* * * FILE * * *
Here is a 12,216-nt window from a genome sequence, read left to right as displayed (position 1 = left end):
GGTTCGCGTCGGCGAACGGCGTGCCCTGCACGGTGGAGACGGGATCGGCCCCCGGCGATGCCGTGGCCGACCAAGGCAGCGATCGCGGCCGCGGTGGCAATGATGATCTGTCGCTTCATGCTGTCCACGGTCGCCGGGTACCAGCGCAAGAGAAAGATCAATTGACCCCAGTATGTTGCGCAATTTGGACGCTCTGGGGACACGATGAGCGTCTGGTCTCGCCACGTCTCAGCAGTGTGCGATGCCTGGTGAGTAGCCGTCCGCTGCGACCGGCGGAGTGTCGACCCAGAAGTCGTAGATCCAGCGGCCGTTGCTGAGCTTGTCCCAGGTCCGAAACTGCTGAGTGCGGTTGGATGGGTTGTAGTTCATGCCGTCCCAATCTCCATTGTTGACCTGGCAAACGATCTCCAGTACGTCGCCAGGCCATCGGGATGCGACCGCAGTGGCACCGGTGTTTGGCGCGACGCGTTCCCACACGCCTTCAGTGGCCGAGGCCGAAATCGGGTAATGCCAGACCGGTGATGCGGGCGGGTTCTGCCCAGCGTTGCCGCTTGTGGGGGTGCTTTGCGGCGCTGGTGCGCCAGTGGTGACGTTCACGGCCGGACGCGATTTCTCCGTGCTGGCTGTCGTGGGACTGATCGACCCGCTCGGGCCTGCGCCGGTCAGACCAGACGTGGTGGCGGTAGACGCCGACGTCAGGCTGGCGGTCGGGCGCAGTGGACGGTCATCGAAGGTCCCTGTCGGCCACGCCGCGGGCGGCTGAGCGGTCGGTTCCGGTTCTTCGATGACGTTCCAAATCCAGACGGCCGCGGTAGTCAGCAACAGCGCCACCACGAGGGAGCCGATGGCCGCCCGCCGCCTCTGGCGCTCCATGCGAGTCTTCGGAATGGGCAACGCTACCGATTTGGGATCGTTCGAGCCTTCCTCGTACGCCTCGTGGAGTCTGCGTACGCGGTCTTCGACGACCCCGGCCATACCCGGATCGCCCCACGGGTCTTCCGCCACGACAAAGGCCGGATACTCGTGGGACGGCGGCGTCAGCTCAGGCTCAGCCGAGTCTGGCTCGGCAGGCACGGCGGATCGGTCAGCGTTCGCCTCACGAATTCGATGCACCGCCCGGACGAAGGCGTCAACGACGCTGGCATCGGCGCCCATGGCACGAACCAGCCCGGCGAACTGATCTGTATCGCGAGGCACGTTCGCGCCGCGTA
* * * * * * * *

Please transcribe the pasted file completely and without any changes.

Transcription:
Here is a 12,216-nt window from a genome sequence, read left to right as displayed (position 1 = left end):
GGTTCGCGTCGGCGAACGGCGTGCCCTGCACGGTGGAGACGGGATCGGCCCCCGGCGATGCCGTGGCCGACCAAGGCAGCGATCGCGGCCGCGGTGGCAATGATGATCTGTCGCTTCATGCTGTCCACGGTCGCCGGGTACCAGCGCAAGAGAAAGATCAATTGACCCCAGTATGTTGCGCAATTTGGACGCTCTGGGGACACGATGAGCGTCTGGTCTCGCCACGTCTCAGCAGTGTGCGATGCCTGGTGAGTAGCCGTCCGCTGCGACCGGCGGAGTGTCGACCCAGAAGTCGTAGATCCAGCGGCCGTTGCTGAGCTTGTCCCAGGTCCGAAACTGCTGAGTGCGGTTGGATGGGTTGTAGTTCATGCCGTCCCAATCTCCATTGTTGACCTGGCAAACGATCTCCAGTACGTCGCCAGGCCATCGGGATGCGACCGCAGTGGCACCGGTGTTTGGCGCGACGCGTTCCCACACGCCTTCAGTGGCCGAGGCCGAAATCGGGTAATGCCAGACCGGTGATGCGGGCGGGTTCTGCCCAGCGTTGCCGCTTGTGGGGGTGCTTTGCGGCGCTGGTGCGCCAGTGGTGACGTTCACGGCCGGACGCGATTTCTCCGTGCTGGCTGTCGTGGGACTGATCGACCCGCTCGGGCCTGCGCCGGTCAGACCAGACGTGGTGGCGGTAGACGCCGACGTCAGGCTGGCGGTCGGGCGCAGTGGACGGTCATCGAAGGTCCCTGTCGGCCACGCCGCGGGCGGCTGAGCGGTCGGTTCCGGTTCTTCGATGACGTTCCAAATCCAGACGGCCGCGGTAGTCAGCAACAGCGCCACCACGAGGGAGCCGATGGCCGCCCGCCGCCTCTGGCGCTCCATGCGAGTCTTCGGAATGGGCAACGCTACCGATTTGGGATCGTTCGAGCCTTCCTCGTACGCCTCGTGGAGTCTGCGTACGCGGTCTTCGACGACCCCGGCCATACCCGGATCGCCCCACGGGTCTTCCGCCACGACAAAGGCCGGATACTCGTGGGACGGCGGCGTCAGCTCAGGCTCAGCCGAGTCTGGCTCGGCAGGCACGGCGGATCGGTCAGCGTTCGCCTCACGAATTCGATGCACCGCCCGGACGAAGGCGTCAACGACGCTGGCATCGGCGCCCATGGCACGAACCAGCCCGGCGAACTGATCTGTATCGCGAGGCACGTTCGCGCCGCGTA